It isn't the improbability of K-Bell and Mila Kunis fighting over the half-assed "sensitive guy" (read "stay-at-home slob") ministrations of Jason Segel. Movies are fantasies, I get that, and there seems to be more than enough goodwill in the Apatow tent to let me be unexpectedly charmed by Russell Brand for two hours (seriously). And you're right, what's wrong with watching beautiful people smile and be sweet in lovely Hawaii? Absolutely nothing. But for better or worse, Segel didn't write a comedy; he wrote a "serious relationship" movie with lots of funny parts, and everything that isn't funny in Forgetting Sarah Marshall is egotistical, unaware, and mean. For me, Segel's obliviousness to everything in women except the casting director's good call on physical grace and beauty is the film's bottom line. If I was Linda Cardellini, I would wonder how on earth I ever dated a guy that long who knew so little about me.

Riding Giants (2004)
directed by Stacy Peralta
rating: 3 out of 5 cravats
on DVD from Netflix

So surely there's a backlash against the "tow-in" surfing style that Laird Hamilton embodies these days, right? The jet ski and rescue team, the helicopter crew and the noise? It seems antithetical to original loner Greg Noll, trolling Waimea Bay with his prison-stripe trunks for Point Break waves of the century. Peralta's film might be hagiographic, but it's also pretty genuine myth-making, which is a different beast. Myth-making inspires, which means Olympus belongs as much to the anonymous friend who thought to record Noll's early Hawaiian exploits on camera as the gods prevailing over their first 50-footer.

Wednesday, November 05, 2008

One Minute to Widnight

To the Devil a Daughter (1976)
directed by Peter Sykes
rating: 3 out of 5 cravats
on DVD from Netflix

If there's a film corollary to the create-your-own Traveling Wilburys game, it might be the less intellectually demanding "My Three Stooges," aka "3 Amigos Más." So before the Farrelly brothers beat me to it, allow me to introduce Denholm Elliott, Christopher Lee, and Richard Widmark. If you follow the parlor trick to its natural Curse of Soul Men conclusion, Christopher Lee's number is most definitely up in 2009.

It's no secret that Hammer's remakes of Universal monster movies do nothing for me, but if the studio's willingness to exploit popular movie trends eventually leads occultist oddities like this one to my windy doorstep, I'll always be happy to lend my half-hearted endorsement. Most of the time, the production just takes it too far: physical Satanic babies, Widmark screaming at a window, silly shock and titillation. The closest comparison is the Columbia-enforced monster that ruins the otherwise evocative Night of the Demon, which in some ways would make a good double-bill. But you can't keep a good performance down, not in old-people reading glasses (Richard), devil-induced shock (Denholm), or the 98th priest's frock of your career (Chris).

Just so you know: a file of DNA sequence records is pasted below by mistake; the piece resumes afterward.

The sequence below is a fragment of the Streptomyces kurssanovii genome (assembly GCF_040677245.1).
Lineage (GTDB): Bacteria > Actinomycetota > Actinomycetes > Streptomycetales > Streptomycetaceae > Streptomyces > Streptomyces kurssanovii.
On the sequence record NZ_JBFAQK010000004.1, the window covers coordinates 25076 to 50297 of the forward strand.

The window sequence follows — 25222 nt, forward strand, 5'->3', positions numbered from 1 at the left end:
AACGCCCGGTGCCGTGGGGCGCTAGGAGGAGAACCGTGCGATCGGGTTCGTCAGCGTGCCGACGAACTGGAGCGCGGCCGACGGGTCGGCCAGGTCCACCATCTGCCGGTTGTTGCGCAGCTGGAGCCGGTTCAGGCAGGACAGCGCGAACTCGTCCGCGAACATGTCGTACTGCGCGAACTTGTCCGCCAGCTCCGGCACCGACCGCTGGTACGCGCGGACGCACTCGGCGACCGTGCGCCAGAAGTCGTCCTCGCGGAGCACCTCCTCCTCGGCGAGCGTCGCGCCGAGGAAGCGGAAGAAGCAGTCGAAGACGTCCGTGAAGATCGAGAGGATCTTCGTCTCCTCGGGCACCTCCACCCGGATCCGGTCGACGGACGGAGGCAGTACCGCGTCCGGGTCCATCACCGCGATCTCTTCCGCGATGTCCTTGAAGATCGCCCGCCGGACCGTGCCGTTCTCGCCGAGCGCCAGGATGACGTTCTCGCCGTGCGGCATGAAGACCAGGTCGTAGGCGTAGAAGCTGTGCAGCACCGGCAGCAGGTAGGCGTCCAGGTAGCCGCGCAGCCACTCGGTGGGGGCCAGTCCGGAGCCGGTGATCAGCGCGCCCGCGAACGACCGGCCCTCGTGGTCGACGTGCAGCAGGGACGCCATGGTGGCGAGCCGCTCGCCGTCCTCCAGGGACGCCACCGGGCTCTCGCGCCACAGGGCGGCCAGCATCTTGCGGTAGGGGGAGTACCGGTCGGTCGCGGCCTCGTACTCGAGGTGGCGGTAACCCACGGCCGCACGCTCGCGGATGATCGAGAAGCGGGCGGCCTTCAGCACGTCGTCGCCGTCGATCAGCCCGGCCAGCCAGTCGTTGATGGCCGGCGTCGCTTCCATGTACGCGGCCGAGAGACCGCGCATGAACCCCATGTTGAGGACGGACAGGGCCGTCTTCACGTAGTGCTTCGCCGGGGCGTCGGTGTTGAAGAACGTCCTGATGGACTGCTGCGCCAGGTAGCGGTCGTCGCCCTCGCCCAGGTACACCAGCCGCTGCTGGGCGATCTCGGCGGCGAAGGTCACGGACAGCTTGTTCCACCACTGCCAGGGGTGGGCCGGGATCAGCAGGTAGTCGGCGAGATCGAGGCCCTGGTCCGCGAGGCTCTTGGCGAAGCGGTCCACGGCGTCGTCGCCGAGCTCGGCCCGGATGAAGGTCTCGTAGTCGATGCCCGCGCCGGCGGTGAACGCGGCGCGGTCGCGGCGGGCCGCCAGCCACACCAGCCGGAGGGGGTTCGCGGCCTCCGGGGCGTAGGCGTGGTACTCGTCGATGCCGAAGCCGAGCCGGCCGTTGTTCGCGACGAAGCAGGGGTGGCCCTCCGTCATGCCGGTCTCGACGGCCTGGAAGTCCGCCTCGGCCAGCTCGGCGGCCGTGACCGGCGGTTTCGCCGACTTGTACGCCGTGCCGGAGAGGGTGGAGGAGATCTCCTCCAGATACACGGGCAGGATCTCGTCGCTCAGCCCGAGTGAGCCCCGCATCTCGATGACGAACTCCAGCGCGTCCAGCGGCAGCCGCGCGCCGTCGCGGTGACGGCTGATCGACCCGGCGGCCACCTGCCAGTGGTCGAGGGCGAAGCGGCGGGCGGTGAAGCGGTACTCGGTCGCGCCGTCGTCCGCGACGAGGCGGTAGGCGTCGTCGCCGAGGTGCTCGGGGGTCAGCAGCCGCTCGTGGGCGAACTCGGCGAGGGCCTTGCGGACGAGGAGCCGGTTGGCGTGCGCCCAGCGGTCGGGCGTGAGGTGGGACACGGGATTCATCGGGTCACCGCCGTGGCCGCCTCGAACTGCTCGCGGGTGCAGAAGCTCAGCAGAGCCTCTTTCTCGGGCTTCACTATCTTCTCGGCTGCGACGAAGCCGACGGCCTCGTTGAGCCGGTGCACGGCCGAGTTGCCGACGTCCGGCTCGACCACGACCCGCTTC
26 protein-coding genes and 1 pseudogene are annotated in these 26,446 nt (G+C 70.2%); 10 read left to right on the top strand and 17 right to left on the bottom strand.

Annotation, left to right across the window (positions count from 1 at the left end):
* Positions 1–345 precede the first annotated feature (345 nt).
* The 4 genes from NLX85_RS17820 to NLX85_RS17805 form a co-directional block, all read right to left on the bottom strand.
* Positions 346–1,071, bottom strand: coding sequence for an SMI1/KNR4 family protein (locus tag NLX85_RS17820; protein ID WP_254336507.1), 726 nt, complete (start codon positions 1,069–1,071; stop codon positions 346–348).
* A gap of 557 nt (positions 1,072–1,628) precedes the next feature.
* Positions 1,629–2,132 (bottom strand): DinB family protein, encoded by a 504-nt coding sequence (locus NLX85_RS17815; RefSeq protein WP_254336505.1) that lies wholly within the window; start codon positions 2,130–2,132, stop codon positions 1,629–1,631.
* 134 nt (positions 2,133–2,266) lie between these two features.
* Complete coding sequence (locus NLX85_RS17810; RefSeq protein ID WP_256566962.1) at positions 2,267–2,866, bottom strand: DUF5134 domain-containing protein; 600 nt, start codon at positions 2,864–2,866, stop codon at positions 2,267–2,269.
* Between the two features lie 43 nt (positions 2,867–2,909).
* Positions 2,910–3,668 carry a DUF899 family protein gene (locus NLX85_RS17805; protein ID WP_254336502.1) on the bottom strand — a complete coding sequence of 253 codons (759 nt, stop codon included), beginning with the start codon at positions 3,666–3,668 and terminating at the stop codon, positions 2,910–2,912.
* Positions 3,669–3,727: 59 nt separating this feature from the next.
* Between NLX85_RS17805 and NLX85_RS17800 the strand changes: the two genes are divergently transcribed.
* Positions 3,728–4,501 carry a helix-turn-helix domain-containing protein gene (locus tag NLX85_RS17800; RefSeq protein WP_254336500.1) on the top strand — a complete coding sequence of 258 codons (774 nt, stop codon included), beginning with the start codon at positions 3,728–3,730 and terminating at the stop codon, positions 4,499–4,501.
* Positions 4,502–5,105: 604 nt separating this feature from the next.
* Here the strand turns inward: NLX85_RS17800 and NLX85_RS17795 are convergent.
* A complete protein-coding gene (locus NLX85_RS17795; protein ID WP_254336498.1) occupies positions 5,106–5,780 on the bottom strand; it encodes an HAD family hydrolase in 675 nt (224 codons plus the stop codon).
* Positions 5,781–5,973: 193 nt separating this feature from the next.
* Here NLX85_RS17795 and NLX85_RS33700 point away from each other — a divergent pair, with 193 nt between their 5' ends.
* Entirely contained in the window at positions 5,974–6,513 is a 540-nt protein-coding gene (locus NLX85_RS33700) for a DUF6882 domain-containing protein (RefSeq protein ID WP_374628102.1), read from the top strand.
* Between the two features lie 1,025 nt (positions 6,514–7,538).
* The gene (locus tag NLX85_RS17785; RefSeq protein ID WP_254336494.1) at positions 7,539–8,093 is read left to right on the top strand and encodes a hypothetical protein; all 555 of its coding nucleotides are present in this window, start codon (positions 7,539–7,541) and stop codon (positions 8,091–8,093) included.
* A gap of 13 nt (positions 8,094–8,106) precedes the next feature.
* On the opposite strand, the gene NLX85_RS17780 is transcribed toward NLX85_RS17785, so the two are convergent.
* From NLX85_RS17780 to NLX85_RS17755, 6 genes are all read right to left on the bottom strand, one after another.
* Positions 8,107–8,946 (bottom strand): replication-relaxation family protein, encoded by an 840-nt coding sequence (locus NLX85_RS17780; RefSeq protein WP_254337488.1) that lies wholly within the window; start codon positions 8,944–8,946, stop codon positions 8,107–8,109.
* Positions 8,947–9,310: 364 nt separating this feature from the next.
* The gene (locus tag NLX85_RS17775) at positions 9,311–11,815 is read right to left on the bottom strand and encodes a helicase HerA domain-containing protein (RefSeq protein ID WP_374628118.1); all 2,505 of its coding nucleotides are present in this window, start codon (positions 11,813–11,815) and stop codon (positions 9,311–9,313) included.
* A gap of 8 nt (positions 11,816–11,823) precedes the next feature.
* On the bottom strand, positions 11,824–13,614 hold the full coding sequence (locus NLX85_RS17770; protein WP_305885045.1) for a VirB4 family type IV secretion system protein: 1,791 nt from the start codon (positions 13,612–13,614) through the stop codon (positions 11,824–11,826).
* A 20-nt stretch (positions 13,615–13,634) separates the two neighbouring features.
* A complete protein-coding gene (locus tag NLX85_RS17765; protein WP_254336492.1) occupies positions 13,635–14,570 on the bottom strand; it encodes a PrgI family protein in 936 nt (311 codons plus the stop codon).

Tuesday, November 04, 2008

My Pirate Joke Begins with "Yar"

High Society (1956)
directed by Charles Walters
rating: 2 out of 5 cravats
on DVD from Netflix

When Calvin and Hobbes was still in newspapers, there was a comic swap one Sunday among some of the most popular strips in syndication. I don't remember the specifics, but try to imagine Bil Keane of The Family Circus filling in for Gary Larson. High Society is like Marmaduke playing Hobbes. Since so much of apparent "journeyman" John Patrick's screenplay is lifted verbatim from The Philadelphia Story, one can't help but see the ghosts of Kate, Jim, and Cary just behind the shoulders of Grace, Frank, and Bing. The changes the script does make (Bing is a musician instead of an alcoholic, Frank makes his love for Liz Embrie explicit in the wedding scene) play like pablum, and only Louis Armstrong as the Greek bard in a straw boater sparks anything like the candle of creation.

Saturday, November 01, 2008

Gelflings in the DGA

Nightbreed (1990)
directed by Clive Barker
rating: 1 out of 5 cravats
on DVD from Netflix

I'm a little surprised that this was made as late as 1990, since it bears all the scars of the previous decade's affection for bloated childrens' costume epics, Jim Henson monster mashes, and fantasy worlds broached by "real world" Janes. The lone cravat is mostly for sheer - albeit horrendously misguided - enthusiasm, as evidenced by more explosions than the "attack on Prince Feisal" sequence of Lawrence of Arabia, and soppy but well-intentioned affection for history's cast-offs. After Season of the Witch, no ghoul's mask can ever be so cool again, and David Cronenberg's stitch-face serial killer costume must be first against the wall. He's a terrible actor, by the way.